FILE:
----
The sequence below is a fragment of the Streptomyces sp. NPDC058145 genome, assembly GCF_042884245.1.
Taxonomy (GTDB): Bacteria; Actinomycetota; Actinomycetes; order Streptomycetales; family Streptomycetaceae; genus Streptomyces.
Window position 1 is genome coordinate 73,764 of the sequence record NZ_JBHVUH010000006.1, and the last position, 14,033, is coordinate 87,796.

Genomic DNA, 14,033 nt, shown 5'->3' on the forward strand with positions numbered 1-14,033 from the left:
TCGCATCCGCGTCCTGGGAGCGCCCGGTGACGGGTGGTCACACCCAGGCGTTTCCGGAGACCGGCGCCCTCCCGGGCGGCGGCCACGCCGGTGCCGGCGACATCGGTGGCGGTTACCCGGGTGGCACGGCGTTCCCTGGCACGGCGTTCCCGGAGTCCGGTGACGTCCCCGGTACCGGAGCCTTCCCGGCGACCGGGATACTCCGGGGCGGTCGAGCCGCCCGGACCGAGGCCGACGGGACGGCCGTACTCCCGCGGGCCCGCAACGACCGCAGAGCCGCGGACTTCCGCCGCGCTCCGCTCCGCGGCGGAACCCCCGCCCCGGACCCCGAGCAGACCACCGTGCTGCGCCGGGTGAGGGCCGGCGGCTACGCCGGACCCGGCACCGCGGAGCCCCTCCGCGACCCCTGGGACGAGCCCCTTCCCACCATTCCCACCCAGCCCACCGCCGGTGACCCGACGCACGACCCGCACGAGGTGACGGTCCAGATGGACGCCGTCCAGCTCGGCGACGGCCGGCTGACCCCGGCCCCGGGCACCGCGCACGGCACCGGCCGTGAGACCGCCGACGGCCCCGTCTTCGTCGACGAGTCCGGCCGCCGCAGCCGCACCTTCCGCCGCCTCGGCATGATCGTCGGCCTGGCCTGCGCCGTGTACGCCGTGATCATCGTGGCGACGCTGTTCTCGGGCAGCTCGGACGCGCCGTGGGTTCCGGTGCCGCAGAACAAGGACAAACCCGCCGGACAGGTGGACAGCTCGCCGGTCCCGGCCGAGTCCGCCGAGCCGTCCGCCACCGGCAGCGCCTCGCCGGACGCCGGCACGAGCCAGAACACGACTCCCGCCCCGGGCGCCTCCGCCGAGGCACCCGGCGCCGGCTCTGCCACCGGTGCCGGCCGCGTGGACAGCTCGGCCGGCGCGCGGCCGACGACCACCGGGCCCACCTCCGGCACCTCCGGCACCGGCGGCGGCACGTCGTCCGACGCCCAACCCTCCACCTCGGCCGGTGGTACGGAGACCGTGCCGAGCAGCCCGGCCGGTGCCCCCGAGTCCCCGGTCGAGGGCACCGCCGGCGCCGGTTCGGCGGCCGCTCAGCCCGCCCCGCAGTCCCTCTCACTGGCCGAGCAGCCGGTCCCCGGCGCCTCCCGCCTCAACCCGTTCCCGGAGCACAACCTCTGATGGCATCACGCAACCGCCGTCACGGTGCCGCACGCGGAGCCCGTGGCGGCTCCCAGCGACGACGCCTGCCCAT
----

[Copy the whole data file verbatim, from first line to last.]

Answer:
The sequence below is a fragment of the Streptomyces sp. NPDC058145 genome, assembly GCF_042884245.1.
Taxonomy (GTDB): Bacteria; Actinomycetota; Actinomycetes; order Streptomycetales; family Streptomycetaceae; genus Streptomyces.
Window position 1 is genome coordinate 73,764 of the sequence record NZ_JBHVUH010000006.1, and the last position, 14,033, is coordinate 87,796.

Genomic DNA, 14,033 nt, shown 5'->3' on the forward strand with positions numbered 1-14,033 from the left:
TCGCATCCGCGTCCTGGGAGCGCCCGGTGACGGGTGGTCACACCCAGGCGTTTCCGGAGACCGGCGCCCTCCCGGGCGGCGGCCACGCCGGTGCCGGCGACATCGGTGGCGGTTACCCGGGTGGCACGGCGTTCCCTGGCACGGCGTTCCCGGAGTCCGGTGACGTCCCCGGTACCGGAGCCTTCCCGGCGACCGGGATACTCCGGGGCGGTCGAGCCGCCCGGACCGAGGCCGACGGGACGGCCGTACTCCCGCGGGCCCGCAACGACCGCAGAGCCGCGGACTTCCGCCGCGCTCCGCTCCGCGGCGGAACCCCCGCCCCGGACCCCGAGCAGACCACCGTGCTGCGCCGGGTGAGGGCCGGCGGCTACGCCGGACCCGGCACCGCGGAGCCCCTCCGCGACCCCTGGGACGAGCCCCTTCCCACCATTCCCACCCAGCCCACCGCCGGTGACCCGACGCACGACCCGCACGAGGTGACGGTCCAGATGGACGCCGTCCAGCTCGGCGACGGCCGGCTGACCCCGGCCCCGGGCACCGCGCACGGCACCGGCCGTGAGACCGCCGACGGCCCCGTCTTCGTCGACGAGTCCGGCCGCCGCAGCCGCACCTTCCGCCGCCTCGGCATGATCGTCGGCCTGGCCTGCGCCGTGTACGCCGTGATCATCGTGGCGACGCTGTTCTCGGGCAGCTCGGACGCGCCGTGGGTTCCGGTGCCGCAGAACAAGGACAAACCCGCCGGACAGGTGGACAGCTCGCCGGTCCCGGCCGAGTCCGCCGAGCCGTCCGCCACCGGCAGCGCCTCGCCGGACGCCGGCACGAGCCAGAACACGACTCCCGCCCCGGGCGCCTCCGCCGAGGCACCCGGCGCCGGCTCTGCCACCGGTGCCGGCCGCGTGGACAGCTCGGCCGGCGCGCGGCCGACGACCACCGGGCCCACCTCCGGCACCTCCGGCACCGGCGGCGGCACGTCGTCCGACGCCCAACCCTCCACCTCGGCCGGTGGTACGGAGACCGTGCCGAGCAGCCCGGCCGGTGCCCCCGAGTCCCCGGTCGAGGGCACCGCCGGCGCCGGTTCGGCGGCCGCTCAGCCCGCCCCGCAGTCCCTCTCACTGGCCGAGCAGCCGGTCCCCGGCGCCTCCCGCCTCAACCCGTTCCCGGAGCACAACCTCTGATGGCATCACGCAACCGCCGTCACGGTGCCGCACGCGGAGCCCGTGGCGGCTCCCAGCGACGACGCCTGCCCAT